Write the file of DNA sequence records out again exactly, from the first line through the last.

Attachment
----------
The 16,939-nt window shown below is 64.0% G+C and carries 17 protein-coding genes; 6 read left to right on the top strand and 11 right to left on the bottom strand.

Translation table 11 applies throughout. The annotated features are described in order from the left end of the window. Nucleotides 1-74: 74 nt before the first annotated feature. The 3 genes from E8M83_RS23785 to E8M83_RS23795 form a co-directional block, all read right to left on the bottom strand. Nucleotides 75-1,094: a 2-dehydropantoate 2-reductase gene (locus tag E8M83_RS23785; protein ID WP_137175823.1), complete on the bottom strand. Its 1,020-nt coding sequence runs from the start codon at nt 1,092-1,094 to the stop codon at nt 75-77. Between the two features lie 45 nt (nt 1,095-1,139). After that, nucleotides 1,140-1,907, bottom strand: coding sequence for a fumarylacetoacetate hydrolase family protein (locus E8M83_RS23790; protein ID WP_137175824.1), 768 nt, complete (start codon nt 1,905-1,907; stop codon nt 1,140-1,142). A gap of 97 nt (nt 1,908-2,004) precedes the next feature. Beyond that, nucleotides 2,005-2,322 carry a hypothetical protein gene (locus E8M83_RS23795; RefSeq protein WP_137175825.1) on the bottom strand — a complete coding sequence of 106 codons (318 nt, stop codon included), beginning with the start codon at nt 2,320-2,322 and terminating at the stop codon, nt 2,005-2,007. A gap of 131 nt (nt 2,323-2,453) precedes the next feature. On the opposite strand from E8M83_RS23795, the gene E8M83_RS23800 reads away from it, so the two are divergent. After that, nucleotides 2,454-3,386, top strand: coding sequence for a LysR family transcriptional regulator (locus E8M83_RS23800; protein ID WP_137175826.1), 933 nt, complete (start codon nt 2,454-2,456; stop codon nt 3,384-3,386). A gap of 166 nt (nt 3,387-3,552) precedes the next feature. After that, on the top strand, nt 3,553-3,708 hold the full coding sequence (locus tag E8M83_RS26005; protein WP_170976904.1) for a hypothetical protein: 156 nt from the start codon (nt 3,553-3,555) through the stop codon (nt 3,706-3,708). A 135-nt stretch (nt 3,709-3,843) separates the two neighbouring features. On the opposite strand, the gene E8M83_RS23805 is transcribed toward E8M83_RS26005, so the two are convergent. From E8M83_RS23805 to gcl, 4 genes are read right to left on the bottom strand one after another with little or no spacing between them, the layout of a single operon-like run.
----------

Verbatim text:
The 16,939-nt window shown below is 64.0% G+C and carries 17 protein-coding genes; 6 read left to right on the top strand and 11 right to left on the bottom strand.

Translation table 11 applies throughout. The annotated features are described in order from the left end of the window. Nucleotides 1-74: 74 nt before the first annotated feature. The 3 genes from E8M83_RS23785 to E8M83_RS23795 form a co-directional block, all read right to left on the bottom strand. Nucleotides 75-1,094: a 2-dehydropantoate 2-reductase gene (locus tag E8M83_RS23785; protein ID WP_137175823.1), complete on the bottom strand. Its 1,020-nt coding sequence runs from the start codon at nt 1,092-1,094 to the stop codon at nt 75-77. Between the two features lie 45 nt (nt 1,095-1,139). After that, nucleotides 1,140-1,907, bottom strand: coding sequence for a fumarylacetoacetate hydrolase family protein (locus E8M83_RS23790; protein ID WP_137175824.1), 768 nt, complete (start codon nt 1,905-1,907; stop codon nt 1,140-1,142). A gap of 97 nt (nt 1,908-2,004) precedes the next feature. Beyond that, nucleotides 2,005-2,322 carry a hypothetical protein gene (locus E8M83_RS23795; RefSeq protein WP_137175825.1) on the bottom strand — a complete coding sequence of 106 codons (318 nt, stop codon included), beginning with the start codon at nt 2,320-2,322 and terminating at the stop codon, nt 2,005-2,007. A gap of 131 nt (nt 2,323-2,453) precedes the next feature. On the opposite strand from E8M83_RS23795, the gene E8M83_RS23800 reads away from it, so the two are divergent. After that, nucleotides 2,454-3,386, top strand: coding sequence for a LysR family transcriptional regulator (locus E8M83_RS23800; protein ID WP_137175826.1), 933 nt, complete (start codon nt 2,454-2,456; stop codon nt 3,384-3,386). A gap of 166 nt (nt 3,387-3,552) precedes the next feature. After that, on the top strand, nt 3,553-3,708 hold the full coding sequence (locus tag E8M83_RS26005; protein WP_170976904.1) for a hypothetical protein: 156 nt from the start codon (nt 3,553-3,555) through the stop codon (nt 3,706-3,708). A 135-nt stretch (nt 3,709-3,843) separates the two neighbouring features. On the opposite strand, the gene E8M83_RS23805 is transcribed toward E8M83_RS26005, so the two are convergent. From E8M83_RS23805 to gcl, 4 genes are read right to left on the bottom strand one after another with little or no spacing between them, the layout of a single operon-like run.